preempted  by  federal  law  from requiring  permits  of  fishers
participating  in the federal IFQ program.  Under  the  Supremacy
Clause  of  the federal constitution,56 state laws that interfere
with  federal laws are invalid.57  Federal laws can preempt state
laws  in  the  following  three ways: (1) if  Congress  expressly
declares   that   state  law  is  preempted;  (2)   if   Congress
demonstrates an intent to occupy a field exclusively; and (3)  if
there  is  an  actual conflict between federal and  state  law.58
Preemption  may be either express or implied.59  When considering
preemption,  courts start with the assumption that  the  historic
police  powers  of  the states were not to be superseded  by  the
Federal  Act  unless that was the clear and manifest  purpose  of
Congress.60
          The  respondents acknowledge that there is  no  express
declaration  of  preemption in any of the federal laws  governing
fisheries  off  Alaskas coast.  They argue instead that  Congress
intended  to  occupy the field of halibut fishery management  and
that  the  CFECs  interpretation of Alaskas statutes  creates  an
actual conflict between federal and state law.
          1.   Congress  did  not intend to occupy the  field  of
               halibut fishery management with respect to permits
               required for landing fish in Alaska when it passed
               the Halibut Act.
               
          Dupier,  Miller, and Twohy first claim that the Halibut
          Act preempts state regulation of halibut fisheries because it
demonstrates  an  intent on the part of Congress  to  occupy  the
field  in this area.  The respondents rely on an informal opinion
letter  written by the Attorney General to a member of the Alaska
Legislature  in  1995.61  In this opinion, the  Attorney  General
concluded  that  the  Halibut Act preempted state  management  of
halibut within both federal and state waters.62
          The  Attorney Generals opinion rests on the  fact  that
the Halibut Treaty, which the Halibut Act implements, applies  to
both  federal and state waters.  Therefore, the Attorney  General
concluded, Congress intended to occupy the field when it  adopted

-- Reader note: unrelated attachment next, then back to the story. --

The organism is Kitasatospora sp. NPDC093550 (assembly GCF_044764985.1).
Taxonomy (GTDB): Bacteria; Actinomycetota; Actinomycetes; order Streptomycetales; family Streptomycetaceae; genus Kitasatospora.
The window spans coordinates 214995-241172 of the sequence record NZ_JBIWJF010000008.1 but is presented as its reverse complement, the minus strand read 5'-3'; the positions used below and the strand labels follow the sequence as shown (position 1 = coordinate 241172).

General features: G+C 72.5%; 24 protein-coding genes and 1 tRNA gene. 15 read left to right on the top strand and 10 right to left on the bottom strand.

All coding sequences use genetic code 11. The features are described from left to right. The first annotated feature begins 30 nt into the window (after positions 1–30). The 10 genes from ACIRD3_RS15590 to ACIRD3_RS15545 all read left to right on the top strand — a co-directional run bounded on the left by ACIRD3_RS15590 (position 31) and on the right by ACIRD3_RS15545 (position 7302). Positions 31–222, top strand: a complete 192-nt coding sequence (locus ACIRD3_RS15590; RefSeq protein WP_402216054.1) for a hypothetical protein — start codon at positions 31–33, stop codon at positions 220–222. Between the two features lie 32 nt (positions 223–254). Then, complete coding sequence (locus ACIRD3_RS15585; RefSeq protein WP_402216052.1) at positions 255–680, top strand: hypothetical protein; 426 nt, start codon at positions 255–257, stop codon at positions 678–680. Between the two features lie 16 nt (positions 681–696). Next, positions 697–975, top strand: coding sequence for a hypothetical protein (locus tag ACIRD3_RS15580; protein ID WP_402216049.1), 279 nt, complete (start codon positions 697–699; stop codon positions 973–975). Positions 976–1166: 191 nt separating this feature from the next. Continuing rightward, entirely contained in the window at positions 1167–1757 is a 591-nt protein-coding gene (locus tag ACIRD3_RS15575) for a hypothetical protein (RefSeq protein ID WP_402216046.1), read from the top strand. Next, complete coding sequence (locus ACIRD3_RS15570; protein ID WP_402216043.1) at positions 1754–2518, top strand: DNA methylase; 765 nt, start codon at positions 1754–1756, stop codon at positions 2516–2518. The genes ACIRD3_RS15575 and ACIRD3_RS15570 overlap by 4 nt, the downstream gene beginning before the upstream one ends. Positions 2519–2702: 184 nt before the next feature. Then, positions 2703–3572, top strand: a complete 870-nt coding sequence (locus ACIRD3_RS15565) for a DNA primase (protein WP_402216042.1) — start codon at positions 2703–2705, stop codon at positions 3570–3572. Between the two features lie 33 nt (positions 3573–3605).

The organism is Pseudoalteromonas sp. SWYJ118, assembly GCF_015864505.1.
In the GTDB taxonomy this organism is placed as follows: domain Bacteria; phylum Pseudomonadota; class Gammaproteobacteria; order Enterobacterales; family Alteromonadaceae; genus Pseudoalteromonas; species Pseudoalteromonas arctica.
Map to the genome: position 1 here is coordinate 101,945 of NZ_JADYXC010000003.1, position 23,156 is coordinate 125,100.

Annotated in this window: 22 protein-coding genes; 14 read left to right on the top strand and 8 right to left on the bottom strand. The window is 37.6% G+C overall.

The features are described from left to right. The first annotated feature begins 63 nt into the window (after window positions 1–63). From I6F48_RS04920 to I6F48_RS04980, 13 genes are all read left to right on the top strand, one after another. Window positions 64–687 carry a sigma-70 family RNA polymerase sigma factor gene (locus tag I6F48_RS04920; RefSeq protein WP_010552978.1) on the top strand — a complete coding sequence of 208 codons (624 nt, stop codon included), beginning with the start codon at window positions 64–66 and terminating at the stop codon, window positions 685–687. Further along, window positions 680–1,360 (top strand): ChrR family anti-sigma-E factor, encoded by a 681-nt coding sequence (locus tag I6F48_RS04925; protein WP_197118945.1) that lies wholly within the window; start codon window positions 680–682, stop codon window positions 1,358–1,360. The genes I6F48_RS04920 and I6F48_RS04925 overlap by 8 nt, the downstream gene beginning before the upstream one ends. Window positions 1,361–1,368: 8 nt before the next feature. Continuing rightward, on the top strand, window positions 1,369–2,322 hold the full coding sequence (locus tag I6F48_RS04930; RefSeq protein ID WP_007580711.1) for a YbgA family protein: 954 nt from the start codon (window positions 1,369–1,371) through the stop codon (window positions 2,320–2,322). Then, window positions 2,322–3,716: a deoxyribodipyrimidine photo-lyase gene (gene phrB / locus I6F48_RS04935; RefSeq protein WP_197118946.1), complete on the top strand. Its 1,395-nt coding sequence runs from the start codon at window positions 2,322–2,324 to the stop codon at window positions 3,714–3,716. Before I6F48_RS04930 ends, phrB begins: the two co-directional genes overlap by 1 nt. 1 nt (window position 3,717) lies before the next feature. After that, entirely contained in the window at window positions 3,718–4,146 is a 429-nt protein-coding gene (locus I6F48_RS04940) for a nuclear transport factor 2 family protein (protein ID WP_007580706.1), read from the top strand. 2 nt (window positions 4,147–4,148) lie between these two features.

the  Halibut Treaty.  The Attorney General also observed that the
Halibut  Act  does  not  contain  any  provision  providing   for
regulation of halibut by the states.
          The  State  does  not  contest  the  Attorney  Generals
conclusion  that it is preempted from enacting halibut management
measures  that  conflict  with  measures  in  the  Halibut   Act.
Instead,  the  State argues that federal regulations  make  clear
that  state permitting measures are not preempted for the purpose
of  regulating  and  tracking fish  landings.   The  Halibut  Act
permits  the  Secretary of Commerce and the United  States  Coast
Guard to enter into agreements with state agencies to enforce the
Halibut  Act,  giving the states some role in the  management  of
halibut.63   To  that  end,  the  International  Pacific  Halibut
Commission  has  promulgated regulations  requiring  landings  of
halibut  to be recorded on state fish tickets64 and stating  that
halibut  licenses are in addition to any licenses required  under
the  laws  of  the states.65  Similarly, regulations  promulgated
under  the IFQ program state that the initial allocation of quota
shares  for  halibut and sablefish in the EEZ is predicated  upon
compliance  with state and Federal regulations in effect  at  the
time  of  the  landing.66  Compliance with state  regulations  is
demonstrated through state fish tickets.67
          Although  we have not specifically examined  preemption
under the Halibut Act in previous cases, we have examined whether